Credit score companies are starting to use data gathered from Facebook to determine how much cash finance companies should loan you.
According to CNN, a handful of tech startups are using social data to determine the risk of lending to people who have a difficult time accessing credit.
Normally companies ignore such types which might be a good credit risk because they don't have credit scores.
But apparently financial lending companies are becoming interested in how social connections can be a good indicator of a person's creditworthiness.
One outfit, Lenddo, looks to see if you're friends on Facebook with someone who was late paying back a loan. If so, then that harms your score.
If you only interact with the person a couple of times it probably will not matter so much, but if you talk to the person every day it could really do your finances some harm.
Jeff Stewart, a co-founder and CEO of Lenddo said that humans are really good at knowing who is trustworthy and reliable in their community and this can now be measured by computers.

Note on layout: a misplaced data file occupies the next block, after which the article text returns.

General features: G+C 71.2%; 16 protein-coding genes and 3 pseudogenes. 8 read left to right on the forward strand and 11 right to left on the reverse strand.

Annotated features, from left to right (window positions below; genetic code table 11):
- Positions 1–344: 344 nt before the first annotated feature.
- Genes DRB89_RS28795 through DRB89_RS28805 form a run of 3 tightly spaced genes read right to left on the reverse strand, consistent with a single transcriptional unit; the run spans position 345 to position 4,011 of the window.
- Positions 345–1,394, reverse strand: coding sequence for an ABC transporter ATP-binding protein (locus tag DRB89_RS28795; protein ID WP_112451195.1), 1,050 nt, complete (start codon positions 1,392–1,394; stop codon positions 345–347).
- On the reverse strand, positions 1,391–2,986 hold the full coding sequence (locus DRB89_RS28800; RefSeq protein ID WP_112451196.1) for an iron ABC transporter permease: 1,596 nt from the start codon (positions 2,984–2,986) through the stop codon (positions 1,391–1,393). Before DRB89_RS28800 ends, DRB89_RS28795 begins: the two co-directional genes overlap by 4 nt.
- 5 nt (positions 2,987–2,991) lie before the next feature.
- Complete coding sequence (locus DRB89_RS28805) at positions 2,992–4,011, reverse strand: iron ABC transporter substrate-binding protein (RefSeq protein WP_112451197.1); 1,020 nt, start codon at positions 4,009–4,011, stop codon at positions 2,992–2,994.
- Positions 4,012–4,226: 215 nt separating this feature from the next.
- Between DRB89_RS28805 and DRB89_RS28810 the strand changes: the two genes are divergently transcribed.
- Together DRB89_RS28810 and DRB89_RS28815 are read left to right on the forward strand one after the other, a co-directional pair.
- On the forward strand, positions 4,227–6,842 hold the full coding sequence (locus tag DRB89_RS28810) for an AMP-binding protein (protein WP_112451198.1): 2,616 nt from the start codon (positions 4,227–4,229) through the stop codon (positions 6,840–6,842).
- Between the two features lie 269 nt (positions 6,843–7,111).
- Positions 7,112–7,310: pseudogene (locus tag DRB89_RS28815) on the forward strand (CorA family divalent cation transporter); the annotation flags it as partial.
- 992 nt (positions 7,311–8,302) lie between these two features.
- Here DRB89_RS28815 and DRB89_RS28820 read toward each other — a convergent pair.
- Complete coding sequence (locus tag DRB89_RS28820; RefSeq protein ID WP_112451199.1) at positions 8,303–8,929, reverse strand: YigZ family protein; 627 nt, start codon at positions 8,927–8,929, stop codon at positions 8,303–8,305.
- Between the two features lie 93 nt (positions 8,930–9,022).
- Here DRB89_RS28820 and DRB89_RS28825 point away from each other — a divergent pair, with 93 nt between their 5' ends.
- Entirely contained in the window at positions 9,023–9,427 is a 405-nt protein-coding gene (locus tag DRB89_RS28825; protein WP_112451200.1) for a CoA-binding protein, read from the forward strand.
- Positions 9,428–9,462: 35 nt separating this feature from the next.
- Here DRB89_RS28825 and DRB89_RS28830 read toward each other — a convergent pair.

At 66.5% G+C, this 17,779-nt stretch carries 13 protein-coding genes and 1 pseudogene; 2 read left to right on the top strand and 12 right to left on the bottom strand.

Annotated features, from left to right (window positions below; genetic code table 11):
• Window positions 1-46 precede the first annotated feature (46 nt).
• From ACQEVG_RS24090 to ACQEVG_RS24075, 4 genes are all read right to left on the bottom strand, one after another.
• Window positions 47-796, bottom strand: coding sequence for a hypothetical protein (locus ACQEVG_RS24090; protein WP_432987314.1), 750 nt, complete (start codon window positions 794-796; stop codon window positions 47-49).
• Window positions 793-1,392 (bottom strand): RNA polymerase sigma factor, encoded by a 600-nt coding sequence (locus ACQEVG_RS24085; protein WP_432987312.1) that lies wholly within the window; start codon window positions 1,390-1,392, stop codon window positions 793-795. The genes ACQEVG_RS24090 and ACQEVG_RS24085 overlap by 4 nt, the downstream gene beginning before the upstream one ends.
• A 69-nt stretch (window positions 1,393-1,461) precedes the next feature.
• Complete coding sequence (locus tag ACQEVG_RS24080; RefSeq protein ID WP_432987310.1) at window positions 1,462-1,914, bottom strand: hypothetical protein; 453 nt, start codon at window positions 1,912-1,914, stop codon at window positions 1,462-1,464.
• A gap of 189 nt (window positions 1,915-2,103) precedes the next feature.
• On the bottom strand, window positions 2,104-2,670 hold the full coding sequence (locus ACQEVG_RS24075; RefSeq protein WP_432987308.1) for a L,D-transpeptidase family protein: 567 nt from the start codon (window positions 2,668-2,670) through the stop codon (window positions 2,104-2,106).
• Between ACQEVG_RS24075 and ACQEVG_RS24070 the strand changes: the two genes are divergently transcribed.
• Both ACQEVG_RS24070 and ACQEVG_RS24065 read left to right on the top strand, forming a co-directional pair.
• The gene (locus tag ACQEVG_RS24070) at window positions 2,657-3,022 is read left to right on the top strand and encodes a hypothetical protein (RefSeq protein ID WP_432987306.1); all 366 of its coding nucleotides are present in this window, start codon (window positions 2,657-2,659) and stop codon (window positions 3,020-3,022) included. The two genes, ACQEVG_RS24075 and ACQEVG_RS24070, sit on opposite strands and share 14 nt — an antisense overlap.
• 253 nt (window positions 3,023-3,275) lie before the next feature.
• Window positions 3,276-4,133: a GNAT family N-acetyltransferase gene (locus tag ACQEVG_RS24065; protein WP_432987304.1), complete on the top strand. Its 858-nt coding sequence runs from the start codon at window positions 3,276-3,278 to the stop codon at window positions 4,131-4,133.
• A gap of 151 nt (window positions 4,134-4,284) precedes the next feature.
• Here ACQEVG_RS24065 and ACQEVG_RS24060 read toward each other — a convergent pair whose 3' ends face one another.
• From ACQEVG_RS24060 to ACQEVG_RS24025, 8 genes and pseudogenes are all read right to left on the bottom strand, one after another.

A German company called Kreditech says that it uses up to 8,000 data points when assessing an application for a loan.
If you read information about the loan on Kreditech's website you will increase your credit score, but if you fill out the application with caps lock on you lose points.
Creditworthiness is also based on where your computer is located and where you say you live or work.
What is a little alarming about all this is that it is based on assumptions on the interactions between humans, which are sometimes a little more complex.
For example, a person might come into contact with people who have poor credit scores for all sorts of reasons.
A person might have a thriving online business which is based from home and not need to use a work computer. These things do not mean that they are a credit risk.
What is more alarming is that this could alter people's behaviour, and those with poor credit scores could actually become lepers. After all if you talk to someone with poor credit it could stop you getting an agreement on that sofa you're after.